said. "With this thing, I'm more of a conductor, trying to play
off the players' thoughts."

Brooks denied he wants to parlay the U.S. team's run at the gold
into another NHL coaching job. He previously coached the New York
Rangers, Minnesota North Stars, New Jersey Devils and Pittsburgh
Penguins.

"If I wanted to, I'd be in Pittsburgh today," Brooks said.

He became the Penguins' coach after Kevin Constantine was fired
in early December 1999. But he chose not to return the following
season, mostly because his wife didn't want to relocate from their
Minnesota home.

IOC honors announcer McKay
Jim McKay, who has covered 12 Olympics for
three networks since 1960, received the International Olympic
Committee's highest honor Saturday.

McKay was presented the Olympic Order, honoring those who have
illustrated the Olympic ideals of fair play or rendered outstanding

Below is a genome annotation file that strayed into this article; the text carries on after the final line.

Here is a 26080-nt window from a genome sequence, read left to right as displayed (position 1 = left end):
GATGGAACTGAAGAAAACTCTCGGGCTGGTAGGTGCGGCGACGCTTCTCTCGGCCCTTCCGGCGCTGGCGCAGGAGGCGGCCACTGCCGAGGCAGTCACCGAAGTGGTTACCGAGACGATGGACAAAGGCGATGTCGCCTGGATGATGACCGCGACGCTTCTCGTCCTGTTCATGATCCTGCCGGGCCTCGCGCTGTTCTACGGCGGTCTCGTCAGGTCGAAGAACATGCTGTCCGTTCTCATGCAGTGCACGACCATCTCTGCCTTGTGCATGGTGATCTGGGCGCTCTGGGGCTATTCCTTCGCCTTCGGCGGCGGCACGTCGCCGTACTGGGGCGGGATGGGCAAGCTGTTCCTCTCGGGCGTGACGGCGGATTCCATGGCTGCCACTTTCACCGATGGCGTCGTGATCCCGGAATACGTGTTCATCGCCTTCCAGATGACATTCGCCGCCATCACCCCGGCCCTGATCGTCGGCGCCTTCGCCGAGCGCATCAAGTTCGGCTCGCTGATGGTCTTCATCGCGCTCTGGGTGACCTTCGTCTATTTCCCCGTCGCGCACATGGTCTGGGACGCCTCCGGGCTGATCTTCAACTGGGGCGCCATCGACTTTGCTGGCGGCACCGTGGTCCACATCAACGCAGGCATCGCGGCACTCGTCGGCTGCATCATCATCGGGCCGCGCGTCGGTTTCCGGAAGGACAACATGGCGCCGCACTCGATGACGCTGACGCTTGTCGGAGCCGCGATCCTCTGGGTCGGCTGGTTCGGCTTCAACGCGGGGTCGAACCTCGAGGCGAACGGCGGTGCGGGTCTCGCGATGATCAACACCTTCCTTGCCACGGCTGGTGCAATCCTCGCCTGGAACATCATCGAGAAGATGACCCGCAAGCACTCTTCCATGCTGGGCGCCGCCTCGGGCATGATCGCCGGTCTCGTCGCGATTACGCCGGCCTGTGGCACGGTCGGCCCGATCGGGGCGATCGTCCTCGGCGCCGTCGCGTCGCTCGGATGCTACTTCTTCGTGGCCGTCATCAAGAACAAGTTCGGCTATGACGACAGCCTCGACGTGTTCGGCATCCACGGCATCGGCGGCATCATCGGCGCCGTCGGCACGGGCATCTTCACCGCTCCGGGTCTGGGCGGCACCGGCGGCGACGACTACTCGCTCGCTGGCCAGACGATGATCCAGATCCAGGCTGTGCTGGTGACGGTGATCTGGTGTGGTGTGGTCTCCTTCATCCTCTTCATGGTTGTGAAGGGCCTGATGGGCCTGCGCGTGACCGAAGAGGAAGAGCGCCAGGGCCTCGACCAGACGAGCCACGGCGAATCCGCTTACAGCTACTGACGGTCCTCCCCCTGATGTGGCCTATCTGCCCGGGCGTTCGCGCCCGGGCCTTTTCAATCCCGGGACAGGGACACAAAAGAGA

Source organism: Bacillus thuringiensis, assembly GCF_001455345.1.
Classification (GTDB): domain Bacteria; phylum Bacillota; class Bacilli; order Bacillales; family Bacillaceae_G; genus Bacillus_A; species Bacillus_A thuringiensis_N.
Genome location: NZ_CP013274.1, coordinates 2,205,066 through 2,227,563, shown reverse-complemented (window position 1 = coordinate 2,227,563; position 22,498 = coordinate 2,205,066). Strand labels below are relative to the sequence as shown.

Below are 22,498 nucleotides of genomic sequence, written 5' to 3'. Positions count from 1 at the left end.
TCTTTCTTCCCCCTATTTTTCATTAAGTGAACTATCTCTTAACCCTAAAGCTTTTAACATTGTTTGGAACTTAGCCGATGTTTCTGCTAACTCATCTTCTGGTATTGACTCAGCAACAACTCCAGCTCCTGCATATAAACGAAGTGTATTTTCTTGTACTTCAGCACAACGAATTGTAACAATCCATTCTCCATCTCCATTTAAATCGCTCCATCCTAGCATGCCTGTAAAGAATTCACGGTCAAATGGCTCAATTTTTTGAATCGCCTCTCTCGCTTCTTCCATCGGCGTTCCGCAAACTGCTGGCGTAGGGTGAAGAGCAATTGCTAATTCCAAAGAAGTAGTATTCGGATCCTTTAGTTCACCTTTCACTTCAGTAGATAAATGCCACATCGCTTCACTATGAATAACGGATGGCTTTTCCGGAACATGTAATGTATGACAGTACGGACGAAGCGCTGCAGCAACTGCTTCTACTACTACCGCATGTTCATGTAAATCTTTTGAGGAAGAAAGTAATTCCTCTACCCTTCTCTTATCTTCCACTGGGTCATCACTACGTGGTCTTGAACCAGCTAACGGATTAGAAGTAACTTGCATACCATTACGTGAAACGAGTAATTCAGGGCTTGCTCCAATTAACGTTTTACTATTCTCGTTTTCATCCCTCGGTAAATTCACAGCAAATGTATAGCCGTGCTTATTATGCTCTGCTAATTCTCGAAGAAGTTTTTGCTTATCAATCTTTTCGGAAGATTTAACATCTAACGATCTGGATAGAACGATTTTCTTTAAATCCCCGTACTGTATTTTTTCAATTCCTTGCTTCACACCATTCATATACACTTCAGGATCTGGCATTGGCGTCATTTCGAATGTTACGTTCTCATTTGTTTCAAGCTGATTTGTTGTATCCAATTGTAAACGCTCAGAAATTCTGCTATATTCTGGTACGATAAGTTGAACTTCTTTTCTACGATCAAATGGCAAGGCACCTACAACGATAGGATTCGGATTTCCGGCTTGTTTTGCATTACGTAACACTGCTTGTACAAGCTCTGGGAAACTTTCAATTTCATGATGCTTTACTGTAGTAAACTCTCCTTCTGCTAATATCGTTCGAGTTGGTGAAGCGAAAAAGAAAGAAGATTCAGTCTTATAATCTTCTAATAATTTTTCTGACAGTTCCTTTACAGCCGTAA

service to the Olympic cause.

He is working the Salt Lake City Games for NBC under a special
arrangement with his regular network, ABC.

McKay, 79, did the Rome Games for CBS, then switched to ABC and
covered 10 games, including the 1972 Munich Olympics, where he was
the primary anchor on coverage of the killing of Israeli athletes
and coaches by terrorists.

The IOC selected McKay for the award in 1998, but it was never
presented until U.S. Olympic Committee president Sandy Baldwin
draped it around his neck in a brief ceremony in NBC's Olympic
complex.

The Highlander
The "Highlander" came flying down the
mountain fast enough to win a medal.

Alain Baxter, a Scot who sometimes skis in a kilt, won Britain's
first-ever Olympic medal on snow when he captured the slalom bronze
Saturday.

"Unbelievable. I just don't understand. It's incredible," he
said. "I thought I would be fourth or fifth -- but there you have
it."

Born in Edinburgh, Baxter grew up in the Scottish resort of
Aviemore in the Highlands, where his parents ran a ski school.

Baxter turned down a pro hockey contract so he could concentrate
on skiing. He still plays hockey occasionally for the Perth